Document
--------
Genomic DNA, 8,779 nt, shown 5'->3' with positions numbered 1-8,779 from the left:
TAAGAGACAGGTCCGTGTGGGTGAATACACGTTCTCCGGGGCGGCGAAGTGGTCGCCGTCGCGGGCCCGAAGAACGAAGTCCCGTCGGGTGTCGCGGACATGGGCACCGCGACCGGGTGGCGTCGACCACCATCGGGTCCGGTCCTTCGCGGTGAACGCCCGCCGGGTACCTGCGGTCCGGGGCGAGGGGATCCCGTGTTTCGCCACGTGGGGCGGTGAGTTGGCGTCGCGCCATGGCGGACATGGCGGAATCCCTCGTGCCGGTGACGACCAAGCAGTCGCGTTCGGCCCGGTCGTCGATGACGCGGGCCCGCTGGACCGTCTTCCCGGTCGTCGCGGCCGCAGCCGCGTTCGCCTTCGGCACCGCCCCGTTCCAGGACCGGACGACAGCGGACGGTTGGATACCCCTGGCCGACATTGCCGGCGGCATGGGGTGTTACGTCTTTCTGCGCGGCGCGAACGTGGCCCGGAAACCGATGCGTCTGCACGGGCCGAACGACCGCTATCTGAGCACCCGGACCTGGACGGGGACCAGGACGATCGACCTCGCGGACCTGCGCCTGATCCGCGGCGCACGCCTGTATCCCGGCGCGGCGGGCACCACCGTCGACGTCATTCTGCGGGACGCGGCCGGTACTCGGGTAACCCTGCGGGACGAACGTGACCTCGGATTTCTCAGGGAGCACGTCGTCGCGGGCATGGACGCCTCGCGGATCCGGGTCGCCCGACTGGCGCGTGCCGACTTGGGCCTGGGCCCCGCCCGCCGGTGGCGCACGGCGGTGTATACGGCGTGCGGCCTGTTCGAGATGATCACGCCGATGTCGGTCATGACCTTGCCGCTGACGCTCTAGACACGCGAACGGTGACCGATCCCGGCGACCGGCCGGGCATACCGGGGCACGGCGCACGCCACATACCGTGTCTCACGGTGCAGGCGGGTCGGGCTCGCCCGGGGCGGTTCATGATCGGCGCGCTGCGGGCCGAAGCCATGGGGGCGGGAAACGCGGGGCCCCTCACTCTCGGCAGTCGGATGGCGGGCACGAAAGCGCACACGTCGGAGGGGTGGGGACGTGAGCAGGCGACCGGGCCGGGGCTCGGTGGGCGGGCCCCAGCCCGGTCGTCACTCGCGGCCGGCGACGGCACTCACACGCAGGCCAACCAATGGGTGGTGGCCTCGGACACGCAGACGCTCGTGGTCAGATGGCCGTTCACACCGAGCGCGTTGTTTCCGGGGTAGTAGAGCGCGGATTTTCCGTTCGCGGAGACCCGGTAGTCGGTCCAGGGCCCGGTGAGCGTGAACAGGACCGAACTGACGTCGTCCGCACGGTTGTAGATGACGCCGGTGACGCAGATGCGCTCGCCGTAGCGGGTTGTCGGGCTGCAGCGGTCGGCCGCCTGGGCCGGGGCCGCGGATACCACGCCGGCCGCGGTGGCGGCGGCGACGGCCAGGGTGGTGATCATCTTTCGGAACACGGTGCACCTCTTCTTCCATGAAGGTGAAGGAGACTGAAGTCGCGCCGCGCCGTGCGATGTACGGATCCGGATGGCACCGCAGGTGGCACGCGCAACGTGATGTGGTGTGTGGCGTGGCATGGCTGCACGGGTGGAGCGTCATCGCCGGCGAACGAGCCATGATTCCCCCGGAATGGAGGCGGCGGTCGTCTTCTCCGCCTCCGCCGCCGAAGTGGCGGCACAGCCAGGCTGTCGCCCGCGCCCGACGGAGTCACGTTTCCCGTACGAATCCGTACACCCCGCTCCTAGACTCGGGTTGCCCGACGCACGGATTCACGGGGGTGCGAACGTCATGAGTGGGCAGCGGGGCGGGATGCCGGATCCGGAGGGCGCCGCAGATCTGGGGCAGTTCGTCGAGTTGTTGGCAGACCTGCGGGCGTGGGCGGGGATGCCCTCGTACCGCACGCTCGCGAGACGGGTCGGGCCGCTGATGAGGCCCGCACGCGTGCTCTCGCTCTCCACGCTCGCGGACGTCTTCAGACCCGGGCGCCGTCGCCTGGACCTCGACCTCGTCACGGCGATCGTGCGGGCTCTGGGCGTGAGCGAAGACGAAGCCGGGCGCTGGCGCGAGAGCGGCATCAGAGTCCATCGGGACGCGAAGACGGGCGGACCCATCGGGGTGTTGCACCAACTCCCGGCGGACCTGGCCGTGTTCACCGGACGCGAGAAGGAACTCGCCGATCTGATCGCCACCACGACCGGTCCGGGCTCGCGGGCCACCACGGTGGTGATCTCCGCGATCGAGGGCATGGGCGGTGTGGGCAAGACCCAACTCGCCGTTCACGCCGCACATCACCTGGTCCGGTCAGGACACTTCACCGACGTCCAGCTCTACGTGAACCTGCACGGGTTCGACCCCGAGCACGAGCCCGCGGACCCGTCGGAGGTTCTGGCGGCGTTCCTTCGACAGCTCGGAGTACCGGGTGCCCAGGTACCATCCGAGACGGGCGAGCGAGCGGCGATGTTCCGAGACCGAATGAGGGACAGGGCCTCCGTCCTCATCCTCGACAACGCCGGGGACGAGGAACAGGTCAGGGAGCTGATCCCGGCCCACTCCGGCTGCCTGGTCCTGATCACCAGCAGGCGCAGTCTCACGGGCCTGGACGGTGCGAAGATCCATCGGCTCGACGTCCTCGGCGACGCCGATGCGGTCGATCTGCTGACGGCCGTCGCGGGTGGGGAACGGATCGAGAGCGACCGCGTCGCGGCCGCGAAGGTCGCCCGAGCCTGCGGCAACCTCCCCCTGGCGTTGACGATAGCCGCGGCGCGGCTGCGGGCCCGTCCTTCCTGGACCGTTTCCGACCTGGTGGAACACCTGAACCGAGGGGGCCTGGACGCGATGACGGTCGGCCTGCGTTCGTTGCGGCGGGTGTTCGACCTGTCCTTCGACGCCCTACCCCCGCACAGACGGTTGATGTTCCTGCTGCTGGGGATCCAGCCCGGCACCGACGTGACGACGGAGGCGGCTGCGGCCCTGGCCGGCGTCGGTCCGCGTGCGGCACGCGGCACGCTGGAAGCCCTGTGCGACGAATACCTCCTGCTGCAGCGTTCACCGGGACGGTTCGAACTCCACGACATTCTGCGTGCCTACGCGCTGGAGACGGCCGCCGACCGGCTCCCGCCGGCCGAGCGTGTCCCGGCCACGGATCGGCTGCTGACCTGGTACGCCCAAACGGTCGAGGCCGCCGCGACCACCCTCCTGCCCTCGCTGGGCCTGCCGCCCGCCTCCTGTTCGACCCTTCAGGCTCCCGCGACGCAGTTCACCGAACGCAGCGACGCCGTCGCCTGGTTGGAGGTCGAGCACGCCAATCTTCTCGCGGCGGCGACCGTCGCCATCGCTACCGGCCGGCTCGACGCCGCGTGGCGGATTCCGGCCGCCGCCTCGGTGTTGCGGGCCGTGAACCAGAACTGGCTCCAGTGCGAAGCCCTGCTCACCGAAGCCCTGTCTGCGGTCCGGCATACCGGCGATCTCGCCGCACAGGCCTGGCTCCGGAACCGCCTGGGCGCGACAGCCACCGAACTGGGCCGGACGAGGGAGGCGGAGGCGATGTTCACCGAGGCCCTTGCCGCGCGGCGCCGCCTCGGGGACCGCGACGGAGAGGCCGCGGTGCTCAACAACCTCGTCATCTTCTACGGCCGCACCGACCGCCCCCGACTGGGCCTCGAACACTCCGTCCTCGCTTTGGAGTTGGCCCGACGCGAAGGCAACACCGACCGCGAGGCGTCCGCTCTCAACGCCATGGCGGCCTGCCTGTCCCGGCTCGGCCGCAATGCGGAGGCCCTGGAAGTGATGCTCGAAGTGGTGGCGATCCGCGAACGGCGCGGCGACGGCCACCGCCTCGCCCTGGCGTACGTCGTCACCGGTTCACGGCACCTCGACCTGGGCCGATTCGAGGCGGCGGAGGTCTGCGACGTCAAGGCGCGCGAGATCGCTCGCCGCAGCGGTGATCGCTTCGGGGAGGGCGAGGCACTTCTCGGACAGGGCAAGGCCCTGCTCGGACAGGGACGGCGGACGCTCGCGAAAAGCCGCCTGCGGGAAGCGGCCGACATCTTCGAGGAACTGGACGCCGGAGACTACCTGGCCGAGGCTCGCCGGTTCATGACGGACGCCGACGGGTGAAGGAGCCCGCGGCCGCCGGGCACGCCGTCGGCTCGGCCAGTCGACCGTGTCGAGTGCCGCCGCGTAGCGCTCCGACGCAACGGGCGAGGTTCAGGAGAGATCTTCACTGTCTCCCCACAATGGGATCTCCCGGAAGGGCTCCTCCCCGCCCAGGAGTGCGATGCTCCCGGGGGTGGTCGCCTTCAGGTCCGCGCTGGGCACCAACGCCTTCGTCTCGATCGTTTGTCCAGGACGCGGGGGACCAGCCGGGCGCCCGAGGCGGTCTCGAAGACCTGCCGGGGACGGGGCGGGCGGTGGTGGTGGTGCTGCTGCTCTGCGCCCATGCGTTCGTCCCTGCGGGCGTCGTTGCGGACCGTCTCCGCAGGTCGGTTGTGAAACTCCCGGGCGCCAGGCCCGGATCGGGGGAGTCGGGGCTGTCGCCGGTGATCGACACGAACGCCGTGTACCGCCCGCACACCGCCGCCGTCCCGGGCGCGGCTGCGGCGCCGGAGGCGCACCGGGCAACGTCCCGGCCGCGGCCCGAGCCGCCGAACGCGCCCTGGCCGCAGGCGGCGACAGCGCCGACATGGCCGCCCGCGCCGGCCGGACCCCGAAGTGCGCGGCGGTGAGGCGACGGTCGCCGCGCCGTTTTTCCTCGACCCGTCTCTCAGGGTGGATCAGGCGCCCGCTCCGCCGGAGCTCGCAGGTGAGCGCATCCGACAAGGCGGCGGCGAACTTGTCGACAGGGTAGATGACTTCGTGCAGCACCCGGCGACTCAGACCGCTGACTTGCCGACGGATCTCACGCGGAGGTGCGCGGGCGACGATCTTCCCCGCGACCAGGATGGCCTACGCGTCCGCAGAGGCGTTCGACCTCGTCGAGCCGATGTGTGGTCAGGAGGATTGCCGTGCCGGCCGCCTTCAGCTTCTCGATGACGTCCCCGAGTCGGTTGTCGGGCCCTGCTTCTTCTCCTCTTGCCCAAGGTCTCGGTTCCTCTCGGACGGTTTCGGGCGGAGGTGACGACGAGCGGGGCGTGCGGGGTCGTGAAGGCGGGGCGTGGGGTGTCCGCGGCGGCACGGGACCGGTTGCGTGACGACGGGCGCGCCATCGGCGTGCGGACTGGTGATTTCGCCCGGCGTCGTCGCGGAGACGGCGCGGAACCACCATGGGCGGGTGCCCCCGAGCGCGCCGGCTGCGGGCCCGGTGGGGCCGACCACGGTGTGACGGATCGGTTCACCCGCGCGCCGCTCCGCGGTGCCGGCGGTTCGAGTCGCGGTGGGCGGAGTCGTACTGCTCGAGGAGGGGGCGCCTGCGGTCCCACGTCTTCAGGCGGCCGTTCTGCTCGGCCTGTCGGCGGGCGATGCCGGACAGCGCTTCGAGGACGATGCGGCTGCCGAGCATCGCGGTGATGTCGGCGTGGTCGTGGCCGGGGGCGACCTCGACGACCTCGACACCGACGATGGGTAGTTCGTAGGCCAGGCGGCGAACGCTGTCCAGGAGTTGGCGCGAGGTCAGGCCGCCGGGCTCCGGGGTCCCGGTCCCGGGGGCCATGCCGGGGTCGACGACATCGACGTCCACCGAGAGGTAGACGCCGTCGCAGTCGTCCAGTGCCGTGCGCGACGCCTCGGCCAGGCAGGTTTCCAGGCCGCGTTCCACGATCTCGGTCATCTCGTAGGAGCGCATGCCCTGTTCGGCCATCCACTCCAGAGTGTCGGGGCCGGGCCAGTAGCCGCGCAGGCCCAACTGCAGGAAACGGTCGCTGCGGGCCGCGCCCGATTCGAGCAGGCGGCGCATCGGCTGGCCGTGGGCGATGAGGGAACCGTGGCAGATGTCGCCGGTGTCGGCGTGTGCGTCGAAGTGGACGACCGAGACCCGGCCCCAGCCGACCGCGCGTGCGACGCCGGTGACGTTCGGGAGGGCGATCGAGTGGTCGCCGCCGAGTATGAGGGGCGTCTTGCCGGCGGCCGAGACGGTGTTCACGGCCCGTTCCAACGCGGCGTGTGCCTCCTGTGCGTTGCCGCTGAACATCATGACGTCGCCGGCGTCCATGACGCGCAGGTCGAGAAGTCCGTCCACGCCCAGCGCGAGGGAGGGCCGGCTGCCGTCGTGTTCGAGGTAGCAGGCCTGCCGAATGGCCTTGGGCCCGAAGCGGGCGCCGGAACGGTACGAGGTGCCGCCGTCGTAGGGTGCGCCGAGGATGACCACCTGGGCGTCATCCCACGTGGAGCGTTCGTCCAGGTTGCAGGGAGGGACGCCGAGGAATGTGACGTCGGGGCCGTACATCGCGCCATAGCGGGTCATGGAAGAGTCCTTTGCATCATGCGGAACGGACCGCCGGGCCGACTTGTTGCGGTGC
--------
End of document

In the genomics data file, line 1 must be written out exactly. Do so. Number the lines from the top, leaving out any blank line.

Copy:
Genomic DNA, 8,779 nt, shown 5'->3' with positions numbered 1-8,779 from the left: